Strand (the sixth person, between Broadway and touring productions, to have played the role) was letter-perfect. He used vocal inflections, body movement and comic timing in service to a remarkably nuanced performance that had his audience in the palm of his hand from the opening scenes to the final curtain. Larsen (also the sixth person to play the role) was exceptional, as well, in service to a role that had much less to offer. There is, I contend, only so much a man can do with the standard 'handsome male lead' role.
The third lead role - the Ugandan woman, Nabulungi, who becomes enamored with the teachings, and in sly ways to the teacher (Strand), was assigned to Candace Quarrels (another sixth performer to play the role). She, too, was remarkable, managing somehow to evoke both innocence and savvy (not to mention strong vocal talent) to a role that provided a key third triangular point of balance to the two male leads.
Under the direction of Nicholaw and Parker, the show burst out of the gate with energy and speed, which it maintained throughout; not always as much of a given as one might think. Blocking through the multiplicity of set changes was as fluid and dynamic as Nicholaw's choreography, executed by a well-rehearsed cast that made it all look easy and fun.
It's a bit crass, this tale and its manifestations in song and dance. It does, thankfully, possess a subtle heart that beyond its crass exterior, and ability to offend, has the potential to uplift your spirit, and cause you to think twice about man's ancient search for a new and better way to say "people should be nice to each other." You'd think, given its overt and profane pokes at an established, organized religion, that representatives of that religion, the Church of Latter Day Saints, and anyone set in their ways about what is and is not appropriate, would be highly offended. According to published reports about its original and touring productions, many people were. The Mormon Church itself, however, was rather surprisingly, albeit cautiously, supportive. Using phrases like "you've seen the musical, now read the book," the church advertises in production programs (two such ads appeared in the DPAC program, which, by the way, did not offer audiences a list of the show's musical numbers).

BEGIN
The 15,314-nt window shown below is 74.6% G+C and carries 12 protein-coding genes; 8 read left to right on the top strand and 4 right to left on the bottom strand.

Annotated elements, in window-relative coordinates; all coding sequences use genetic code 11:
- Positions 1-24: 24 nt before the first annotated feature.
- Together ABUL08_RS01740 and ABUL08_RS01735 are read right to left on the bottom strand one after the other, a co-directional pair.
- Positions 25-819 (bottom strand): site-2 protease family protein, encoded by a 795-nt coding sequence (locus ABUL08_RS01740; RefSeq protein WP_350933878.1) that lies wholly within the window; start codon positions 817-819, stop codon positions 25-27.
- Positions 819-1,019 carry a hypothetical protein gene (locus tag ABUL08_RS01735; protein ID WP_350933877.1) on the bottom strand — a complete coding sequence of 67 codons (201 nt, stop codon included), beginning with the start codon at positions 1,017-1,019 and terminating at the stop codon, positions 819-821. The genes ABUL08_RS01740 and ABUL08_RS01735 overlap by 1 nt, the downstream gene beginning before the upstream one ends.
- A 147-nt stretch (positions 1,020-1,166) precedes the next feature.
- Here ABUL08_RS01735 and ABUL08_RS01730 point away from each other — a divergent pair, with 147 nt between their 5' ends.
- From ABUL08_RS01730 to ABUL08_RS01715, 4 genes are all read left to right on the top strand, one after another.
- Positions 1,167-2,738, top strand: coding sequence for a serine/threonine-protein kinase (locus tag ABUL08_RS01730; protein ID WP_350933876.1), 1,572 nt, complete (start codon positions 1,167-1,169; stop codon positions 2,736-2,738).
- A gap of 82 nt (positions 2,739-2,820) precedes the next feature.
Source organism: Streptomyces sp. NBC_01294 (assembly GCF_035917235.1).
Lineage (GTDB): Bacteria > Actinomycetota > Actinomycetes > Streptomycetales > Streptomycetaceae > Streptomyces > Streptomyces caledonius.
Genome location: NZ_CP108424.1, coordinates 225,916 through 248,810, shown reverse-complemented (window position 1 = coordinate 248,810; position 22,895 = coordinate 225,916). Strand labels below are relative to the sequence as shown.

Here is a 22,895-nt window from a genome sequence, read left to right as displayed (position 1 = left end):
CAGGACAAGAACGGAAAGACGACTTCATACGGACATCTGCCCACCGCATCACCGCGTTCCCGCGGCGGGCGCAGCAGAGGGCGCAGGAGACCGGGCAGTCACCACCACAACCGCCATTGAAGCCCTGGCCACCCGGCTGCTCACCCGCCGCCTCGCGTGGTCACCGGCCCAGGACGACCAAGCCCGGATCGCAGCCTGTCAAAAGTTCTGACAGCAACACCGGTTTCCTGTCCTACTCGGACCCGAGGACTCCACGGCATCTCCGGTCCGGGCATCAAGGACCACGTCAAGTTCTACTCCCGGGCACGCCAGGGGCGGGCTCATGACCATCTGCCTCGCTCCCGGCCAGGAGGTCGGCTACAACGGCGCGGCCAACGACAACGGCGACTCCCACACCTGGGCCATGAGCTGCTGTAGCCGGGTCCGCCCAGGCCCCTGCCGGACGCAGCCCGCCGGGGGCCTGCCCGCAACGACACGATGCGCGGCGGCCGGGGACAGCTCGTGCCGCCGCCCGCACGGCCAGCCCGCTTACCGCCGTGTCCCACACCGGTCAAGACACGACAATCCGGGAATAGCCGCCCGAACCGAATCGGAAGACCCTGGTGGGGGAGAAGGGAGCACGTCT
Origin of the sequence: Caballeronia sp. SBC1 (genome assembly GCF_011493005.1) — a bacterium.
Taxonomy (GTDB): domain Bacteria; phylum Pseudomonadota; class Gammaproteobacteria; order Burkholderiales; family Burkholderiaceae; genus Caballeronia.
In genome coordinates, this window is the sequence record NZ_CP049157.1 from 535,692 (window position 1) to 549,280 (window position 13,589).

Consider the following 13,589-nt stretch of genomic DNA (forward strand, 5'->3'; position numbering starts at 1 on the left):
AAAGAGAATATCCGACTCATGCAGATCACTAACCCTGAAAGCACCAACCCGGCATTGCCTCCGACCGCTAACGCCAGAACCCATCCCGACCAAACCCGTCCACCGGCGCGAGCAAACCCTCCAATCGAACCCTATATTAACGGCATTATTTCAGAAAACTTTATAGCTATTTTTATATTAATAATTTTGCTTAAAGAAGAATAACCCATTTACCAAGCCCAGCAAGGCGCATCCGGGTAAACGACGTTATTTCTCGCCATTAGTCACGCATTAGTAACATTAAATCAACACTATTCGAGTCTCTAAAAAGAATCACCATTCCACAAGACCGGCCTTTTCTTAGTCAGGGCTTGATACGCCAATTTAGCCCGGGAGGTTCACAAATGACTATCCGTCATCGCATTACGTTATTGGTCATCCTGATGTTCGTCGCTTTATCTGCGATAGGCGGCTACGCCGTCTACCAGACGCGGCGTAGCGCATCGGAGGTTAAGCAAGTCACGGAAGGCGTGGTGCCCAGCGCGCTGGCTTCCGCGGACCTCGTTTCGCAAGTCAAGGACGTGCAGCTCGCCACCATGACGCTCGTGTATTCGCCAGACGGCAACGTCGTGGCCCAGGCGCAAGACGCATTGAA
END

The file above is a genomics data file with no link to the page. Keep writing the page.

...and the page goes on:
If you've ever found yourself thinking that you've seen just about everything that American Musical Theater has to offer (as, for example, 50 years of watching it might have a tendency to do), get thee to a performance of The Book of Mormon. Fair warning to any among you who are offended easily, but if you're capable of allowing humor to trump any offense taken, the show could well restore your faith in a belief that innovation, and an on-going fresh approach to the genre are alive and well.
The Book of Mormon will continue performances at the Durham Performing Arts Center in Durham, NC, and The Paramount Theater in Seattle, WA, through January 10, 2016. It will open at the Au-Rene Theater at the Broward Center in Fort Lauderdale, FL on January 26 and play through February 7. It will settle into Tucson, AZ's Centennial Hall for a week (February 16-22), and open on February 23 for a 12-performance run at the San Diego Civic Theater in San Diego. Further information about ongoing performances can be found at various Internet sites related to the musical.